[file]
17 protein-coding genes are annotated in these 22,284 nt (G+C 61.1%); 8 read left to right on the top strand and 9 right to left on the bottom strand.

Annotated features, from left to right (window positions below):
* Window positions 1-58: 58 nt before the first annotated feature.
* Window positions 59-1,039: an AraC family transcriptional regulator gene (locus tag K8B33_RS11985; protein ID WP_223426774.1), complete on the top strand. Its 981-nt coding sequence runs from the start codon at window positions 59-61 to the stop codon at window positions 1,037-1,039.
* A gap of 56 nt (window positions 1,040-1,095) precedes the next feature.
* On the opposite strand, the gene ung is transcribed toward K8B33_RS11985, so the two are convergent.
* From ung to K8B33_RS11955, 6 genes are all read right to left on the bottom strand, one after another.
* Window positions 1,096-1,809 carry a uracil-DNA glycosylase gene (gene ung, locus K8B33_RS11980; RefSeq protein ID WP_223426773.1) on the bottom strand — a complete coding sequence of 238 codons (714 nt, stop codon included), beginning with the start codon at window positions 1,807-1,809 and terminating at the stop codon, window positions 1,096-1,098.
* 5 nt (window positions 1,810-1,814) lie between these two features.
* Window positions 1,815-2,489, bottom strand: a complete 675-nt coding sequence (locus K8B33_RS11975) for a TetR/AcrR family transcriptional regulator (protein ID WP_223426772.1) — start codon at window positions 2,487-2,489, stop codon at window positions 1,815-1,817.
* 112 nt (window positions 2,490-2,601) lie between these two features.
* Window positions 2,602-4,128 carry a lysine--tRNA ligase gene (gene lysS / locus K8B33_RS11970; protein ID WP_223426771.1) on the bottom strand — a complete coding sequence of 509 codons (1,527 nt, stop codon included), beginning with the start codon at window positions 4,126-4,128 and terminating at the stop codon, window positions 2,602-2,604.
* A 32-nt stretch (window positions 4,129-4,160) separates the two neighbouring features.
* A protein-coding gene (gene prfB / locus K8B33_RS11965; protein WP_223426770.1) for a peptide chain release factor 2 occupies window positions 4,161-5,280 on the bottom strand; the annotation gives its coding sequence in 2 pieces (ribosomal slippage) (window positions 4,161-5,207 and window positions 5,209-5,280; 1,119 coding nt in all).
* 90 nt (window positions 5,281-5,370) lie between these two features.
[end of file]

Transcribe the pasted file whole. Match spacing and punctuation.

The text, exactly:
17 protein-coding genes are annotated in these 22,284 nt (G+C 61.1%); 8 read left to right on the top strand and 9 right to left on the bottom strand.

Annotated features, from left to right (window positions below):
* Window positions 1-58: 58 nt before the first annotated feature.
* Window positions 59-1,039: an AraC family transcriptional regulator gene (locus tag K8B33_RS11985; protein ID WP_223426774.1), complete on the top strand. Its 981-nt coding sequence runs from the start codon at window positions 59-61 to the stop codon at window positions 1,037-1,039.
* A gap of 56 nt (window positions 1,040-1,095) precedes the next feature.
* On the opposite strand, the gene ung is transcribed toward K8B33_RS11985, so the two are convergent.
* From ung to K8B33_RS11955, 6 genes are all read right to left on the bottom strand, one after another.
* Window positions 1,096-1,809 carry a uracil-DNA glycosylase gene (gene ung, locus K8B33_RS11980; RefSeq protein ID WP_223426773.1) on the bottom strand — a complete coding sequence of 238 codons (714 nt, stop codon included), beginning with the start codon at window positions 1,807-1,809 and terminating at the stop codon, window positions 1,096-1,098.
* 5 nt (window positions 1,810-1,814) lie between these two features.
* Window positions 1,815-2,489, bottom strand: a complete 675-nt coding sequence (locus K8B33_RS11975) for a TetR/AcrR family transcriptional regulator (protein ID WP_223426772.1) — start codon at window positions 2,487-2,489, stop codon at window positions 1,815-1,817.
* 112 nt (window positions 2,490-2,601) lie between these two features.
* Window positions 2,602-4,128 carry a lysine--tRNA ligase gene (gene lysS / locus K8B33_RS11970; protein ID WP_223426771.1) on the bottom strand — a complete coding sequence of 509 codons (1,527 nt, stop codon included), beginning with the start codon at window positions 4,126-4,128 and terminating at the stop codon, window positions 2,602-2,604.
* A 32-nt stretch (window positions 4,129-4,160) separates the two neighbouring features.
* A protein-coding gene (gene prfB / locus K8B33_RS11965; protein WP_223426770.1) for a peptide chain release factor 2 occupies window positions 4,161-5,280 on the bottom strand; the annotation gives its coding sequence in 2 pieces (ribosomal slippage) (window positions 4,161-5,207 and window positions 5,209-5,280; 1,119 coding nt in all).
* 90 nt (window positions 5,281-5,370) lie between these two features.